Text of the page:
PROMOTED VIDEO
Have you tried new the Independent Digital Edition apps?
Caption competition
Caption competition
Latest stories from i100
Daily Quiz
Have you tried new the Independent Digital Edition apps?
Independent Dating
and  

By clicking 'Search' you
are agreeing to our
Terms of Use.

Career Services

Day In a Page

In a world of Saudi bullying, right-wing Israeli ministers and the twilight of Obama, Iran is looking like a possible policeman of the Gulf

Iran is shifting from pariah to possible future policeman of the Gulf

Robert Fisk on our crisis with Iran
The young are the new poor: A third of young people pushed into poverty

The young are the new poor

Sharp increase in the number of under-25s living in poverty
Greens on the march: ‘We could be on the edge of something very big’

Greens on the march

‘We could be on the edge of something very big’
Revealed: the case against Bill Cosby - through the stories of his accusers

Revealed: the case against Bill Cosby

Through the stories of his accusers
Why are words like 'mongol' and 'mongoloid' still bandied about as insults?

The Meaning of Mongol

Why are the words 'mongol' and 'mongoloid' still bandied about as insults?
Mau Mau uprising: Kenyans still waiting for justice join class action over Britain's role in the emergency

Kenyans still waiting for justice over Mau Mau uprising

Thousands join class action over Britain's role in the emergency
Isis in Iraq: The trauma of the last six months has overwhelmed the remaining Christians in the country

The last Christians in Iraq

After 2,000 years, a community will try anything – including pretending to convert to Islam – to avoid losing everything, says Patrick Cockburn
Black Friday: Helpful discounts for Christmas shoppers, or cynical marketing by desperate retailers?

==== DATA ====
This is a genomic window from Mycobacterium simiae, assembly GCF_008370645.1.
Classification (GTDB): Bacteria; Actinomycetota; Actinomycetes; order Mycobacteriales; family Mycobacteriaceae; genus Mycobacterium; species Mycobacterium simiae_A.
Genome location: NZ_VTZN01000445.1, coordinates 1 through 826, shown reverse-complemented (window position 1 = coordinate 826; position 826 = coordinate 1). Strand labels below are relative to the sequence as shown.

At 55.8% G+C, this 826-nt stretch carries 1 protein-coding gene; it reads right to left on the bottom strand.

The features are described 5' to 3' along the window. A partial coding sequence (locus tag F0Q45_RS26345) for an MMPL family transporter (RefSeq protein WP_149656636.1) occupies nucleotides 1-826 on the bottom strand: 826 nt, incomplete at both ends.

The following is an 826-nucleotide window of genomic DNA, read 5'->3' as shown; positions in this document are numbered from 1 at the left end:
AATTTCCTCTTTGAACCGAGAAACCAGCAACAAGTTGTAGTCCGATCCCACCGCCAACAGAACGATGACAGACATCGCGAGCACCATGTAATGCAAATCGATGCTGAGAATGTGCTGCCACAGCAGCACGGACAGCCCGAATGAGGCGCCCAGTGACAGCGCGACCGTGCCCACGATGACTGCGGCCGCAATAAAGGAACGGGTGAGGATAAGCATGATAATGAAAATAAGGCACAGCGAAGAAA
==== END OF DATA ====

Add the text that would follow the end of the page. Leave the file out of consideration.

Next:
Helpful discounts for Christmas shoppers, or cynical marketing by desperate retailers?

Britain braced for Black Friday
Bill Cosby's persona goes from America's dad to date-rape drugs

From America's dad to date-rape drugs

Stories of Bill Cosby's alleged sexual assaults may have circulated widely in Hollywood, but they came as a shock to fans, says Rupert Cornwell
Clare Balding: 'Women's sport is kicking off at last'

Clare Balding: 'Women's sport is kicking off at last'

As fans flock to see England women's Wembley debut against Germany, the TV presenter on an exciting 'sea change'
Oh come, all ye multi-faithful: The Christmas jumper is in fashion, but should you wear your religion on your sleeve?

Oh come, all ye multi-faithful

The Christmas jumper is in fashion, but should you wear your religion on your sleeve?
Dr Charles Heatley: The GP off to do battle in the war against Ebola

The GP off to do battle in the war against Ebola

Dr Charles Heatley on joining the NHS volunteers' team bound for Sierra Leone
Flogging vlogging: First video bloggers conquered YouTube. Now they want us to buy their books

Flogging vlogging

First video bloggers conquered YouTube. Now they want us to buy their books
Saturday Night Live vs The Daily Show: US channels wage comedy star wars

Saturday Night Live vs The Daily Show

US channels wage comedy star wars
When is a wine made in Piedmont not a Piemonte wine? When EU rules make Italian vineyards invisible

When is a wine made in Piedmont not a Piemonte wine?

When EU rules make Italian vineyards invisible